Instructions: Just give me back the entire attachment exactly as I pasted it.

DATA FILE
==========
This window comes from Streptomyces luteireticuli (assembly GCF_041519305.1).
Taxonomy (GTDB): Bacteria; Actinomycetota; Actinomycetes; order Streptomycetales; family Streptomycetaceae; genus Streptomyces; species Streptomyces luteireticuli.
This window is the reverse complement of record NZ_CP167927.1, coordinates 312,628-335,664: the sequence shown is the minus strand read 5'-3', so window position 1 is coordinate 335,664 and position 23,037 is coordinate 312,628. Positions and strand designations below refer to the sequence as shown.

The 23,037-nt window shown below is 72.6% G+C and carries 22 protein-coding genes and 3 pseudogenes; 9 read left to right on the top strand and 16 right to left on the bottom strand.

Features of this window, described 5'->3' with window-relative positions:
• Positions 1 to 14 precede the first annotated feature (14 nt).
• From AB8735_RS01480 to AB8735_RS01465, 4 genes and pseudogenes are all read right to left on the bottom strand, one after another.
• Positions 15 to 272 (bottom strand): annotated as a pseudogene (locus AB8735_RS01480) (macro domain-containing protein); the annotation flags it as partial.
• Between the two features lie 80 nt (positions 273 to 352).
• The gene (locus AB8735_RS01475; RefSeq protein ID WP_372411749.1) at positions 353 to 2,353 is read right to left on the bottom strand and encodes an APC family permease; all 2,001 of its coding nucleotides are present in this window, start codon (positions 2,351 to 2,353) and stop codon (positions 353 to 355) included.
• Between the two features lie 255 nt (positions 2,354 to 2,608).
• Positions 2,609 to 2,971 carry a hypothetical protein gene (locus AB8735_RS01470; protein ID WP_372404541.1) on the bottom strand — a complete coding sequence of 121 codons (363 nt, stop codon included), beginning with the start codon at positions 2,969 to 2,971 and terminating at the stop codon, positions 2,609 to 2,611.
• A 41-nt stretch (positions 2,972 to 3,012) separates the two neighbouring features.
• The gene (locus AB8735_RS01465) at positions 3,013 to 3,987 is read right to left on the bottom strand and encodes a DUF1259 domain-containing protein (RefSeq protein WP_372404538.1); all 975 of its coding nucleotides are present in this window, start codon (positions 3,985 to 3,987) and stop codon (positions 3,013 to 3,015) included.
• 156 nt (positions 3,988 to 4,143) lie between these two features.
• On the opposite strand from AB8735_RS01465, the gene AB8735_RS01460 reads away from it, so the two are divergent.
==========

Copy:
This window comes from Streptomyces luteireticuli (assembly GCF_041519305.1).
Taxonomy (GTDB): Bacteria; Actinomycetota; Actinomycetes; order Streptomycetales; family Streptomycetaceae; genus Streptomyces; species Streptomyces luteireticuli.
This window is the reverse complement of record NZ_CP167927.1, coordinates 312,628-335,664: the sequence shown is the minus strand read 5'-3', so window position 1 is coordinate 335,664 and position 23,037 is coordinate 312,628. Positions and strand designations below refer to the sequence as shown.

The 23,037-nt window shown below is 72.6% G+C and carries 22 protein-coding genes and 3 pseudogenes; 9 read left to right on the top strand and 16 right to left on the bottom strand.

Features of this window, described 5'->3' with window-relative positions:
• Positions 1 to 14 precede the first annotated feature (14 nt).
• From AB8735_RS01480 to AB8735_RS01465, 4 genes and pseudogenes are all read right to left on the bottom strand, one after another.
• Positions 15 to 272 (bottom strand): annotated as a pseudogene (locus AB8735_RS01480) (macro domain-containing protein); the annotation flags it as partial.
• Between the two features lie 80 nt (positions 273 to 352).
• The gene (locus AB8735_RS01475; RefSeq protein ID WP_372411749.1) at positions 353 to 2,353 is read right to left on the bottom strand and encodes an APC family permease; all 2,001 of its coding nucleotides are present in this window, start codon (positions 2,351 to 2,353) and stop codon (positions 353 to 355) included.
• Between the two features lie 255 nt (positions 2,354 to 2,608).
• Positions 2,609 to 2,971 carry a hypothetical protein gene (locus AB8735_RS01470; protein ID WP_372404541.1) on the bottom strand — a complete coding sequence of 121 codons (363 nt, stop codon included), beginning with the start codon at positions 2,969 to 2,971 and terminating at the stop codon, positions 2,609 to 2,611.
• A 41-nt stretch (positions 2,972 to 3,012) separates the two neighbouring features.
• The gene (locus AB8735_RS01465) at positions 3,013 to 3,987 is read right to left on the bottom strand and encodes a DUF1259 domain-containing protein (RefSeq protein WP_372404538.1); all 975 of its coding nucleotides are present in this window, start codon (positions 3,985 to 3,987) and stop codon (positions 3,013 to 3,015) included.
• 156 nt (positions 3,988 to 4,143) lie between these two features.
• On the opposite strand from AB8735_RS01465, the gene AB8735_RS01460 reads away from it, so the two are divergent.